Have you ever asked a friend or family member: “What do you think the purpose of life is?”.
If you haven’t, I recommend trying it out.
What’s your answer? Take a moment and think about it.
Seriously. What is the purpose of life?
Write it down in front of you.
I’ve asked a few people, and most often the answer is either a sarcastic reply, a misdirection or a general non-answer. After all, it really isn’t everyday general conversation. Understandably, even when worked into conversation (as best one can), it takes people off-guard.
In my experience, those that do give an honest answer usually say “to be happy”. Which, in all honesty, is what I would say as well.
My rational is that, on the grand scheme of things, we’re here for a short while, and therefore “the purpose of life is to find happiness and be fulfilled”.
If you do end up asking this question to others you may find this is the answer you get as well.
So, if this is the most common answer, the next question then becomes: “If the purpose of life is happiness…What defines happiness?”.
After all, the definition could mean many different things to different people, right? One person could say “happiness is a double cheeseburger” while another could say “I am happy only when engaging in deep meaningful conversation”.
Does this mean happiness is subjective?
… think about that for a moment…
Does what makes me happy differ from you, and if so, should I do everything in my power to ensure my own happiness?
This line of reasoning is dangerous as it seems to lead to justified selfishness. Example: “I’m going to go out drinking with my friends tonight because I’ve had a hard week and I deserve it, so if I call in sick tomorrow it isn’t a big deal.”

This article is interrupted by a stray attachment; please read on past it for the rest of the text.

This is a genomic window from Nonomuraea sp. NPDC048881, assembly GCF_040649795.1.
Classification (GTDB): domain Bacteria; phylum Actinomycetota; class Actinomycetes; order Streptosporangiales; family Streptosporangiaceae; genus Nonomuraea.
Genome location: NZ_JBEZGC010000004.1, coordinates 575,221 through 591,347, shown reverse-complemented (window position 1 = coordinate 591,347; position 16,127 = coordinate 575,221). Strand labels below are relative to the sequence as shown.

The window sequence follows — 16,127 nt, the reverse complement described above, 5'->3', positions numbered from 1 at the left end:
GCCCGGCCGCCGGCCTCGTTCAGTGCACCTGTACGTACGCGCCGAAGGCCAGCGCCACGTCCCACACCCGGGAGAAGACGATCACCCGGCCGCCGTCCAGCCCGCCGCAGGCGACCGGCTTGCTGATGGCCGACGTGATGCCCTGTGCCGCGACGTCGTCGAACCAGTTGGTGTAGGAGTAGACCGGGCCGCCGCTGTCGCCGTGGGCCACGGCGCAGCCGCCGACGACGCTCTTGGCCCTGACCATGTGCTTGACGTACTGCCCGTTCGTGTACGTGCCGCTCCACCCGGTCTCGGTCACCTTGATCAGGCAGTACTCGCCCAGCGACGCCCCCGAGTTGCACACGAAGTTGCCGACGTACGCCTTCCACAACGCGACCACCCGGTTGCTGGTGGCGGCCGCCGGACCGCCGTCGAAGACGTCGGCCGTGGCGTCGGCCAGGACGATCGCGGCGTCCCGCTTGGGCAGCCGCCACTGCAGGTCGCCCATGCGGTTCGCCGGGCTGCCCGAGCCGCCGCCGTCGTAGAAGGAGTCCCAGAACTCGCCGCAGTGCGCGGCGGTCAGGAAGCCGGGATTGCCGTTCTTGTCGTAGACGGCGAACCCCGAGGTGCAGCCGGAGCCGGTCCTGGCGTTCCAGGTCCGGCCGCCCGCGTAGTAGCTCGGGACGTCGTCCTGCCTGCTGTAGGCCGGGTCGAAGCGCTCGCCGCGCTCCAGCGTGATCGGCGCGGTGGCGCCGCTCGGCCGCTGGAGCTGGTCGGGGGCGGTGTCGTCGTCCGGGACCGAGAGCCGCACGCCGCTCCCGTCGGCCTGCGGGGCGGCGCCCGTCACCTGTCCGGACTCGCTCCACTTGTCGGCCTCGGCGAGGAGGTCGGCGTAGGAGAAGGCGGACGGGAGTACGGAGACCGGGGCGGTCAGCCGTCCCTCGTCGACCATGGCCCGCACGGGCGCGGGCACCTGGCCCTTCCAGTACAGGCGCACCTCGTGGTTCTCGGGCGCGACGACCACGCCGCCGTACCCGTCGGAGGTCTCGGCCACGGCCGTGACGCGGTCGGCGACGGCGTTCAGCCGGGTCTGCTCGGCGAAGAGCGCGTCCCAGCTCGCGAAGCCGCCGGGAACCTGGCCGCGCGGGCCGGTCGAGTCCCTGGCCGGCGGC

The overarching problem is people mistaking pleasure for happiness.
Pleasure: I want this now to feel good. Happiness: I am content with my life on a larger scale.
Seems pretty simple!
In practice though, it doesn’t quite play out. To be happy overall we must do things that we don’t really enjoy. We help others, go to work, do our chores, etc.
Some find joy in these day-to-day activities, but most do them simply because they need to. Either way, it leads to a fulfilled, meaningful life.
Some people think “if I won the lottery I would be so happy”. This simply isn’t true. In fact, studies have shown that those that win the lottery see a spike in happiness after winning but this dips down to normal levels after a very short time.
Why is this? Because your normal defines your happiness. If you can’t be happy with what you have you cannot achieve more.
So what is happiness? It is your overall perception of the quality of your life. If you feel it isn’t “enough” or you should be feeling more, this may be an experience of displeasure and not an overall discontentment.
Take a moment. List out the facets of your life you are grateful for. And answer the question:
Are you happy?